Usually the questions to a story like this are quite serious ones. The answers, though, may not be. At least with teenagers, they are often not so serious at the beginning. But I find this frequently changes after 10 or 15 minutes. Girls in particular begin to discuss the implicit issues far more seriously. The teacher can maintain some degree of subtle control over this by choosing who to take for answers to particularly sensitive questions. When the activity is working well, that level of control is often no longer necessary, and the teacher will need to give little more direction than suggesting when a new question should be put.
The Standard Homework
Whenever I tell a class a story, there is always one additional piece of homework: tell someone the story. If they are very young learners, I tell them to tell it all or in part in their own language if necessary. But tell it they should. After all, what are stories for if not to be told?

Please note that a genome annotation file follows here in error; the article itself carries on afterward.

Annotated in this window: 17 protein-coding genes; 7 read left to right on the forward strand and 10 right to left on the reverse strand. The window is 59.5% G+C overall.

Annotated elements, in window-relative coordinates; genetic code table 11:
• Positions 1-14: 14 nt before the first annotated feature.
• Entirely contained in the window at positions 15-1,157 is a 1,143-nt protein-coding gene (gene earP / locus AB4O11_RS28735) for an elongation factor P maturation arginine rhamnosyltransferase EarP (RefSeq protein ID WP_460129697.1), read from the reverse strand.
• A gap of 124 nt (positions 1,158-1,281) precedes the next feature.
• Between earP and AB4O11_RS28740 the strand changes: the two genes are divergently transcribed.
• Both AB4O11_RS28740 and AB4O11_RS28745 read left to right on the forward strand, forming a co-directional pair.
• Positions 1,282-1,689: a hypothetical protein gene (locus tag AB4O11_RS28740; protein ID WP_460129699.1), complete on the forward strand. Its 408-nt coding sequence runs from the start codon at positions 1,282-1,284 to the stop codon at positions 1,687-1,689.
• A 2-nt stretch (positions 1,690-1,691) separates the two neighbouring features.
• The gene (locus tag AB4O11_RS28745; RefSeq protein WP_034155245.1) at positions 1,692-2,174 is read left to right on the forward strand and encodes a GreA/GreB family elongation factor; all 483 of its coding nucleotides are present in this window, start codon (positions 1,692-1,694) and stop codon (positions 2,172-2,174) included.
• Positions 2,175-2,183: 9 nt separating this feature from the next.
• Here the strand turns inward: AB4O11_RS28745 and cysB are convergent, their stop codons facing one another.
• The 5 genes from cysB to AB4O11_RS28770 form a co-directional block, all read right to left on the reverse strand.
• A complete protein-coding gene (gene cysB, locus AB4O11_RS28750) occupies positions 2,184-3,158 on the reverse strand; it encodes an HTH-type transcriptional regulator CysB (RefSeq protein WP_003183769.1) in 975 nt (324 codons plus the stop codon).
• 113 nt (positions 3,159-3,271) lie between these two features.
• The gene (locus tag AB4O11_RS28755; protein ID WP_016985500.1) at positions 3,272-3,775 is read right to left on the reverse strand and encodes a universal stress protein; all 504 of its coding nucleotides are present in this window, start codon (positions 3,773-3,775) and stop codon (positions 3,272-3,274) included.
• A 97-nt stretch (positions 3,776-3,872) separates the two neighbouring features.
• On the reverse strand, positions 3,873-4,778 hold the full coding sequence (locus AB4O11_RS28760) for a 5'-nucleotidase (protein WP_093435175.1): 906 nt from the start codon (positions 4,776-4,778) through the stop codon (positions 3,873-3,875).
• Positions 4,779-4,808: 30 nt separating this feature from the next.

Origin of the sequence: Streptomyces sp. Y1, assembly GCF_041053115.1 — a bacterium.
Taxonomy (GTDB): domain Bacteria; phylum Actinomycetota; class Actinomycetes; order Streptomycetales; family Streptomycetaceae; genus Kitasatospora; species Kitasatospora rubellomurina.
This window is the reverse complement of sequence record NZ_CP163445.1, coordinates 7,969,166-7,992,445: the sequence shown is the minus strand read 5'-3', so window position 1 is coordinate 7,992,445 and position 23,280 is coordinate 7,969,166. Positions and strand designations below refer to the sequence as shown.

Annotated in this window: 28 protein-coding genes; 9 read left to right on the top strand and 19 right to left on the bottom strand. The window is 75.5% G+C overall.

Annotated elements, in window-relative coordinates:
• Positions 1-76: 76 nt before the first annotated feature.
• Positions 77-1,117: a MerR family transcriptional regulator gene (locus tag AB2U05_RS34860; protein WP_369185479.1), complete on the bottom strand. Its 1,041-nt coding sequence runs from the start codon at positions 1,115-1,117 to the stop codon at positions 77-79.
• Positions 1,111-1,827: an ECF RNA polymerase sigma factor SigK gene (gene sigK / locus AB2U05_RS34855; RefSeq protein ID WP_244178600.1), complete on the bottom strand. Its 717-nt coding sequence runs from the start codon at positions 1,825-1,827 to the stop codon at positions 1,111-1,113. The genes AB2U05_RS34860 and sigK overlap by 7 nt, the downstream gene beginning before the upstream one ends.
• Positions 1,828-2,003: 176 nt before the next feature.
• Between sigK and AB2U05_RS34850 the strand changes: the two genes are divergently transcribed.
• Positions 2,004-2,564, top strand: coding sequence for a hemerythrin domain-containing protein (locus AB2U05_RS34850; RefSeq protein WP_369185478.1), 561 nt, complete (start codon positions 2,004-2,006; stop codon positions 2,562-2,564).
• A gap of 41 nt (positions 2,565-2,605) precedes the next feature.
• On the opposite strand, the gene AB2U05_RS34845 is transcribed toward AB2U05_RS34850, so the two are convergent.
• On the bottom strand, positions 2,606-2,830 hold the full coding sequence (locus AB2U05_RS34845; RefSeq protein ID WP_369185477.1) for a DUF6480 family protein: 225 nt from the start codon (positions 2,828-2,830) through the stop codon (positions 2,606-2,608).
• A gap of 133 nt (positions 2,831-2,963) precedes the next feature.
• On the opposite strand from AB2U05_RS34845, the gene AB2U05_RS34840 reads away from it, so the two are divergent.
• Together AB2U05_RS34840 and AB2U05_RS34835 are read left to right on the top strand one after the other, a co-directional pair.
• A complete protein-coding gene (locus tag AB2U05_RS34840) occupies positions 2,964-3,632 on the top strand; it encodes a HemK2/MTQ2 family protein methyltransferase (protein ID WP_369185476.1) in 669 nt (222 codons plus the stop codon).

Of course, there are so many additional follow-up activities possible. Books like Once Upon a Time (Morgan & Rinvolucri, 1983) or Storytelling with Children (Wright, 1995) are full of suggestions. And the more you use stories in your lessons, the more often you will find yet another idea of how to follow it up. Are these ideas from a book, or your own? You will probably never know.
You can see some examples of follow-up writing on my web site:
- Here is what a class of 12-year-olds did after hearing a ghost story, Mary Culhaine
- The Wooden Ball was written and illustrated by a class of 14-year-olds
Developing your Storytelling Skills